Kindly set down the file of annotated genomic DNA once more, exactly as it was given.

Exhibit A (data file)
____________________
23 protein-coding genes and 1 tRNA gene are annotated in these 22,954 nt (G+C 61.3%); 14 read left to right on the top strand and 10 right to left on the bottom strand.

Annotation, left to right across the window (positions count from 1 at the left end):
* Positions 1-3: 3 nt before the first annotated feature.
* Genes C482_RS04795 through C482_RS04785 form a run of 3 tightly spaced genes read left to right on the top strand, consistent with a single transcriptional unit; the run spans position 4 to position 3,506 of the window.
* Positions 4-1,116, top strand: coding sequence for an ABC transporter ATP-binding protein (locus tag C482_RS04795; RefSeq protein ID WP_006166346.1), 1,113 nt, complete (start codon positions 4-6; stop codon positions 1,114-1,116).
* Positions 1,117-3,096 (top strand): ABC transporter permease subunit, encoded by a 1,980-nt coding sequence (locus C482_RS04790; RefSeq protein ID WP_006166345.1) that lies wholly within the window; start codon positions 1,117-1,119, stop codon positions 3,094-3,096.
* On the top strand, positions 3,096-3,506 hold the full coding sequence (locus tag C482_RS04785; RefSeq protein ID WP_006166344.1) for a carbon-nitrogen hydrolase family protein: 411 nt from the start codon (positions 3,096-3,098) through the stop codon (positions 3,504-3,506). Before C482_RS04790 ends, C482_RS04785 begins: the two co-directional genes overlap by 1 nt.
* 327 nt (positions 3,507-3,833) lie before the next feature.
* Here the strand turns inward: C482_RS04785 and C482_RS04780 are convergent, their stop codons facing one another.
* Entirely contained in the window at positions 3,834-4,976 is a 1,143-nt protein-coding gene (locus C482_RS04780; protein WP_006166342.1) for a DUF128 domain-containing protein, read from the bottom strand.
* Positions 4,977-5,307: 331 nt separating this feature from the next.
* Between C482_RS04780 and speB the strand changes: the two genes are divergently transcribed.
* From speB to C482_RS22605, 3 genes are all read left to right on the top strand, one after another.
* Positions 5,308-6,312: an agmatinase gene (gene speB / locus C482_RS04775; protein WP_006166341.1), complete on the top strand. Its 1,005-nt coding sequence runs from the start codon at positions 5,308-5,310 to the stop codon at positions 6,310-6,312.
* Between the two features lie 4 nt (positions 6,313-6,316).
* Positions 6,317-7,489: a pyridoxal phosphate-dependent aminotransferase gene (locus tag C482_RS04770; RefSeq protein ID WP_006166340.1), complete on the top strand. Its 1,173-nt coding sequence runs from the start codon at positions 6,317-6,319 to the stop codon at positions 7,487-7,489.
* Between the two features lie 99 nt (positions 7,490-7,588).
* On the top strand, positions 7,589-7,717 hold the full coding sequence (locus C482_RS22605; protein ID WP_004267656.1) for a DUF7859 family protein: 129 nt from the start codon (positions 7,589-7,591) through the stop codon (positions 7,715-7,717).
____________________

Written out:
23 protein-coding genes and 1 tRNA gene are annotated in these 22,954 nt (G+C 61.3%); 14 read left to right on the top strand and 10 right to left on the bottom strand.

Annotation, left to right across the window (positions count from 1 at the left end):
* Positions 1-3: 3 nt before the first annotated feature.
* Genes C482_RS04795 through C482_RS04785 form a run of 3 tightly spaced genes read left to right on the top strand, consistent with a single transcriptional unit; the run spans position 4 to position 3,506 of the window.
* Positions 4-1,116, top strand: coding sequence for an ABC transporter ATP-binding protein (locus tag C482_RS04795; RefSeq protein ID WP_006166346.1), 1,113 nt, complete (start codon positions 4-6; stop codon positions 1,114-1,116).
* Positions 1,117-3,096 (top strand): ABC transporter permease subunit, encoded by a 1,980-nt coding sequence (locus C482_RS04790; RefSeq protein ID WP_006166345.1) that lies wholly within the window; start codon positions 1,117-1,119, stop codon positions 3,094-3,096.
* On the top strand, positions 3,096-3,506 hold the full coding sequence (locus tag C482_RS04785; RefSeq protein ID WP_006166344.1) for a carbon-nitrogen hydrolase family protein: 411 nt from the start codon (positions 3,096-3,098) through the stop codon (positions 3,504-3,506). Before C482_RS04790 ends, C482_RS04785 begins: the two co-directional genes overlap by 1 nt.
* 327 nt (positions 3,507-3,833) lie before the next feature.
* Here the strand turns inward: C482_RS04785 and C482_RS04780 are convergent, their stop codons facing one another.
* Entirely contained in the window at positions 3,834-4,976 is a 1,143-nt protein-coding gene (locus C482_RS04780; protein WP_006166342.1) for a DUF128 domain-containing protein, read from the bottom strand.
* Positions 4,977-5,307: 331 nt separating this feature from the next.
* Between C482_RS04780 and speB the strand changes: the two genes are divergently transcribed.
* From speB to C482_RS22605, 3 genes are all read left to right on the top strand, one after another.
* Positions 5,308-6,312: an agmatinase gene (gene speB / locus C482_RS04775; protein WP_006166341.1), complete on the top strand. Its 1,005-nt coding sequence runs from the start codon at positions 5,308-5,310 to the stop codon at positions 6,310-6,312.
* Between the two features lie 4 nt (positions 6,313-6,316).
* Positions 6,317-7,489: a pyridoxal phosphate-dependent aminotransferase gene (locus tag C482_RS04770; RefSeq protein ID WP_006166340.1), complete on the top strand. Its 1,173-nt coding sequence runs from the start codon at positions 6,317-6,319 to the stop codon at positions 7,487-7,489.
* Between the two features lie 99 nt (positions 7,490-7,588).
* On the top strand, positions 7,589-7,717 hold the full coding sequence (locus C482_RS22605; protein ID WP_004267656.1) for a DUF7859 family protein: 129 nt from the start codon (positions 7,589-7,591) through the stop codon (positions 7,715-7,717).